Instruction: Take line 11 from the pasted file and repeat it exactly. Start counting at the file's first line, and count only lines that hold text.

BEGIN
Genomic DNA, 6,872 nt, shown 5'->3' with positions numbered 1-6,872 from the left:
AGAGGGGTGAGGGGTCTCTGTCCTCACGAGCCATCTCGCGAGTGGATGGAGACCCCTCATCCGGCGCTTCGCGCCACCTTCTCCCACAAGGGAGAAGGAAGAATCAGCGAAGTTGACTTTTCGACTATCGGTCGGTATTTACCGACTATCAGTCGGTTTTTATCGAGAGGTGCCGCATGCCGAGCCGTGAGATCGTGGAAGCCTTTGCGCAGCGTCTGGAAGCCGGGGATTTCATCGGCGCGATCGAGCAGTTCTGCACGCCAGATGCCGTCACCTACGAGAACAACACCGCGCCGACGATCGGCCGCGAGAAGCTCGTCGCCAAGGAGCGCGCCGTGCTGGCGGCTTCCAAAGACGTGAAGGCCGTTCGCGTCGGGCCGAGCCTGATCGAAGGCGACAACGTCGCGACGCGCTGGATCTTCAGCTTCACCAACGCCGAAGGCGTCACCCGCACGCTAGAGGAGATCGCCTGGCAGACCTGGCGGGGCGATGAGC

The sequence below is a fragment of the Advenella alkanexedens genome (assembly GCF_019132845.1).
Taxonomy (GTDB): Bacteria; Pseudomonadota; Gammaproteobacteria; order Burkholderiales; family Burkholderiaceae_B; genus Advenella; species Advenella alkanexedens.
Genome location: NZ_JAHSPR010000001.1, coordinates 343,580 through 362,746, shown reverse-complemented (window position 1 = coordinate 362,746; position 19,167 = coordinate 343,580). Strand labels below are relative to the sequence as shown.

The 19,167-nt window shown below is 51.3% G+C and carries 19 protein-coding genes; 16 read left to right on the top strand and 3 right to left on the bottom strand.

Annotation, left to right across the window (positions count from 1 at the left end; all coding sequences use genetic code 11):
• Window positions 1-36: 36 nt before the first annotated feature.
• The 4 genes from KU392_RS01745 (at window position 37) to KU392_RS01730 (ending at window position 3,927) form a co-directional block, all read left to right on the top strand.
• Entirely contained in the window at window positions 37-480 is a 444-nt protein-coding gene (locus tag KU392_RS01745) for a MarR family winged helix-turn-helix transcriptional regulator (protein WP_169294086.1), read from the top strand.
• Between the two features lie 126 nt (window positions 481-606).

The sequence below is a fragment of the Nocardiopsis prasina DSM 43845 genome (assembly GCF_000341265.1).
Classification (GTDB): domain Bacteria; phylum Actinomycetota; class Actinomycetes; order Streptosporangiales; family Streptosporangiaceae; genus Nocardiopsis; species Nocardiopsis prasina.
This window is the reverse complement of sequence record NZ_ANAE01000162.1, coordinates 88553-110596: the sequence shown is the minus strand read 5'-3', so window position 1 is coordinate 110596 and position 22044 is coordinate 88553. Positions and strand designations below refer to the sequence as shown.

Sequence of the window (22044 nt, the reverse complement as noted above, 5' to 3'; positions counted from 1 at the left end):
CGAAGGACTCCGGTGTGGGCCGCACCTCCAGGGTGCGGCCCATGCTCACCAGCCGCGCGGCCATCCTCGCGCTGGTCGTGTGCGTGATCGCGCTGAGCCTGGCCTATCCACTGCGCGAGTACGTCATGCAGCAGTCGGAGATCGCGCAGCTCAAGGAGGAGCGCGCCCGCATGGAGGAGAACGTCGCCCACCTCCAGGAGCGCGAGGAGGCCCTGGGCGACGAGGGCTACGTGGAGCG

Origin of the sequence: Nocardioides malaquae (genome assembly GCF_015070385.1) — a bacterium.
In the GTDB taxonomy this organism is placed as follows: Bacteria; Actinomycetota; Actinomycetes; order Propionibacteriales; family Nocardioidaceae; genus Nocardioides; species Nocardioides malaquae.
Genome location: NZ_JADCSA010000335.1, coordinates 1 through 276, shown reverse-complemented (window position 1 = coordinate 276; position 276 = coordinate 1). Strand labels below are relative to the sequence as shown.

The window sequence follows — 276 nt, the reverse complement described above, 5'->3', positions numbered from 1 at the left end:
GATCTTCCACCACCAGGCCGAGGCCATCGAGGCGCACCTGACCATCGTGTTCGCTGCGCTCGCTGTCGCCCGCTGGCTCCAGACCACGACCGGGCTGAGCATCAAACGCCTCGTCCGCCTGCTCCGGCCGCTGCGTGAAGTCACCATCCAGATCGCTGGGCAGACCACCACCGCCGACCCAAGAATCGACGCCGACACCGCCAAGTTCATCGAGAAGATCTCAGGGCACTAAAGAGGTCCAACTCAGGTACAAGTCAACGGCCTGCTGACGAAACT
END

• Between the two features lie 126 nt (window positions 481-606).